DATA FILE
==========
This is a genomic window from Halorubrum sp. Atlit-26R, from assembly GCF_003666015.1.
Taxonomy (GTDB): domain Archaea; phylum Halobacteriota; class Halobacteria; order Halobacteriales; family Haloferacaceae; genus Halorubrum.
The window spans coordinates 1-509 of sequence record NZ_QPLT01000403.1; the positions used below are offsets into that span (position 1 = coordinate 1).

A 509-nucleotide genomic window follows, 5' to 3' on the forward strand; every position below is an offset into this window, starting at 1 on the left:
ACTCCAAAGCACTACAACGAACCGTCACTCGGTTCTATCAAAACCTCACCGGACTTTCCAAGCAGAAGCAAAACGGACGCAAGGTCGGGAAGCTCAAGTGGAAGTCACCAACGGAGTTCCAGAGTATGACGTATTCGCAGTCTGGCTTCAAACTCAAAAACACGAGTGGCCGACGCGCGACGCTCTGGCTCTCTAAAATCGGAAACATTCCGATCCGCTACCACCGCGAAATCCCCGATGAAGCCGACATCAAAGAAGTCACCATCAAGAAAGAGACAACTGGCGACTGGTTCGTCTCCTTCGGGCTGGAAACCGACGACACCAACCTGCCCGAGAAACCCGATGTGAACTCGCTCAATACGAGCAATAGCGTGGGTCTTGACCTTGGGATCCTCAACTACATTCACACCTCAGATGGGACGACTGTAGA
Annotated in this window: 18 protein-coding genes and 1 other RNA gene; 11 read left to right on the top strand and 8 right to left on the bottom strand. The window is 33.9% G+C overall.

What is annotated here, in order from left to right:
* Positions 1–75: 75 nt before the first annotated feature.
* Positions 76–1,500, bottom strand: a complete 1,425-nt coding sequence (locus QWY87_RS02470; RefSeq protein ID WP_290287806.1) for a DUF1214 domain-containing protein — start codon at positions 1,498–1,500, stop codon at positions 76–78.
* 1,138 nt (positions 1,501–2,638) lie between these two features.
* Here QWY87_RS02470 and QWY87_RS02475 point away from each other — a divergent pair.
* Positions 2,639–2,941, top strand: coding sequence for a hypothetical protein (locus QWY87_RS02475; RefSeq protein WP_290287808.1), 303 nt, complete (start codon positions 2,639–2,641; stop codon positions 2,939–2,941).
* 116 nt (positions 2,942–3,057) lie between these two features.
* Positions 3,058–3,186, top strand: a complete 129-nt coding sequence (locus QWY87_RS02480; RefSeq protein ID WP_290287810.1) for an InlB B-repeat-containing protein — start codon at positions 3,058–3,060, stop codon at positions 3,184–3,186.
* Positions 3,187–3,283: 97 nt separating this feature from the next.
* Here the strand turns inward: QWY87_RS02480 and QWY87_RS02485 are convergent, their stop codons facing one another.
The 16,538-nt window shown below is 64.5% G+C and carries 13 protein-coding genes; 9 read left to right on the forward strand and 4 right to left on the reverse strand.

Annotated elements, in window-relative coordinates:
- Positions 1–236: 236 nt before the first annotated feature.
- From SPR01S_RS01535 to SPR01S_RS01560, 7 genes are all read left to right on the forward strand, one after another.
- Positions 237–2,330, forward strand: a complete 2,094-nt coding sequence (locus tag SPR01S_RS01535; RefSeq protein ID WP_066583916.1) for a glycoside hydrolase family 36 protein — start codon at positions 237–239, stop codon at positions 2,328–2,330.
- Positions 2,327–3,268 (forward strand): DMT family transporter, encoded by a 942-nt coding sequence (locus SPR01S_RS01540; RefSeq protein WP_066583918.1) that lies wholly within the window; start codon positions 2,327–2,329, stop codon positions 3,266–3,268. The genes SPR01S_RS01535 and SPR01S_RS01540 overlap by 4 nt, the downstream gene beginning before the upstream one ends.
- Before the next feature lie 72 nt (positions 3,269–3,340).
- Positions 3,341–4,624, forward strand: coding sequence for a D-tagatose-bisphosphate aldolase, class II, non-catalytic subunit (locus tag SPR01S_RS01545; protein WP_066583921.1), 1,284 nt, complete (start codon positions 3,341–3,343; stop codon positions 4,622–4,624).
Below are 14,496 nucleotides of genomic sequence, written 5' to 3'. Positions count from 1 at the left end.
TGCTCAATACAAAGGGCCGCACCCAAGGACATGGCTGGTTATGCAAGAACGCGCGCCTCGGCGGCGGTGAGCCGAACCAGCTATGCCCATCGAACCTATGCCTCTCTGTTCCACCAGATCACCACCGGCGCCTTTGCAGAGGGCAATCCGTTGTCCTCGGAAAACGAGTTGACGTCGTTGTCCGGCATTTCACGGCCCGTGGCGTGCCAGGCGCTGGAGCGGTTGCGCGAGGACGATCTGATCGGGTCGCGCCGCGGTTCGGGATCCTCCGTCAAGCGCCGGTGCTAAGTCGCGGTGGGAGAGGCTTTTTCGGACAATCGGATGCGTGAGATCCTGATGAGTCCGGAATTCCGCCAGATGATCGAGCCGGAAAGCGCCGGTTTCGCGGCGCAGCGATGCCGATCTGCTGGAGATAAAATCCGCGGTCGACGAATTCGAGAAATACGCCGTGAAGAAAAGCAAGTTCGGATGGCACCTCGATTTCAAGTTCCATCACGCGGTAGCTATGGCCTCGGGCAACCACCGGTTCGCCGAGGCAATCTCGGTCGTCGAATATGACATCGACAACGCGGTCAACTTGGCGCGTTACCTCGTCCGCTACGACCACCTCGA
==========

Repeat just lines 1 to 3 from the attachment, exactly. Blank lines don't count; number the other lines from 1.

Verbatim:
This is a genomic window from Halorubrum sp. Atlit-26R, from assembly GCF_003666015.1.
Taxonomy (GTDB): domain Archaea; phylum Halobacteriota; class Halobacteria; order Halobacteriales; family Haloferacaceae; genus Halorubrum.
The window spans coordinates 1-509 of sequence record NZ_QPLT01000403.1; the positions used below are offsets into that span (position 1 = coordinate 1).